“Evening Glow over Minnis Bay”
(Isle of Thanet)
11” x 23½”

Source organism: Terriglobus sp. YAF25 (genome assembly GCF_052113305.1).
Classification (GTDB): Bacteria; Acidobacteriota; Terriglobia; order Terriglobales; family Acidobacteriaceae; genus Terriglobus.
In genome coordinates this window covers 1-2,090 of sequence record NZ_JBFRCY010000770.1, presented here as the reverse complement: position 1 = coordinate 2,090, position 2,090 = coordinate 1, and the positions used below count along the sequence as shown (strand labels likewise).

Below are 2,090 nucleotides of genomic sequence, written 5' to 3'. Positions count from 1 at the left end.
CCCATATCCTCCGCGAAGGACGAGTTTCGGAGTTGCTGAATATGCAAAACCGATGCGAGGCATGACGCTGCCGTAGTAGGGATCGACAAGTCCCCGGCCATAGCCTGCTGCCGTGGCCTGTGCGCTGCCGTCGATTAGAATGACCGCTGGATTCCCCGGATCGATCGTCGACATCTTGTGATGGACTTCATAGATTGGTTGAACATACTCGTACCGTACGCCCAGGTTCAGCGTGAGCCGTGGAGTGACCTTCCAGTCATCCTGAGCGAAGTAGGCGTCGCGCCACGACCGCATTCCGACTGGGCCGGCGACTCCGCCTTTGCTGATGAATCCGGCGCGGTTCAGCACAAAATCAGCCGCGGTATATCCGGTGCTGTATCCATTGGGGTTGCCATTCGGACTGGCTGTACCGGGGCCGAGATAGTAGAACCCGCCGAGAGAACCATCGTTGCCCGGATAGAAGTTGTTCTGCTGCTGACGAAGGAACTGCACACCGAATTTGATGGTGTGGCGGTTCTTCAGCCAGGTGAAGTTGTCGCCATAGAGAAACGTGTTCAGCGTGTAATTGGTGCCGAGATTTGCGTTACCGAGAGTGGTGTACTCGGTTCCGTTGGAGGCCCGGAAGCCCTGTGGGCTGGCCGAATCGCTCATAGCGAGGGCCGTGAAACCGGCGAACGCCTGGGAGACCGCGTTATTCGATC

I am feeling a bit subdued this week; I received word that one of my good friends passed away last Wednesday morning. There are people who are acquaintances that you know enough to greet on the street and maybe even have a conversation with, about say the weather or some such thing. Then there are those acquaintances who you know well enough to have more consequential conversations with, have a cup of tea with, or have an occasional beer with in the pub, and these people you can call friends. Then there are those friends to whom you gravitate more naturally, and with whom your more consequential conversations may be even deeper, and these people become Friends. Then there are those Friends with whom you can bare your soul to; who don’t judge you, nor you them (but if you do, you accept them, warts and all, for who they are … you give them the benefit of the doubt … and they you, because of shared history); from whom you feel you can ask for a bit of help if necessary, and with whom you might share dinners, a few beers after the pub has closed, perhaps play practical jokes on or with, and at times argue with, with no hard feelings; these Friends become your Mates. Mate … now there’s a word; mate, from matelot (pronunciation: matlˈō, matˈlō), as in shipmate; in Britain (and Australia) this is how you understand the word, and how I have come to understand the word, having lived over there for 34 years (23 in North Cornwall); not as my fellow Yanks, who think of the word as wife & lover. A Brit would say, “I’m goin’ down the pub ta ’ave a few bevies with me mates,” probably to his wife as he headed out the door, whereas a Yank might say (to his mates in the British sense of the word), “I’m going home to my mate (meaning wife or lover); can’t stay with you jokers all night!” except that I’ve rarely heard the word used in America in any sense of the word; two nations divided by a common language; I use the British sense hereafter.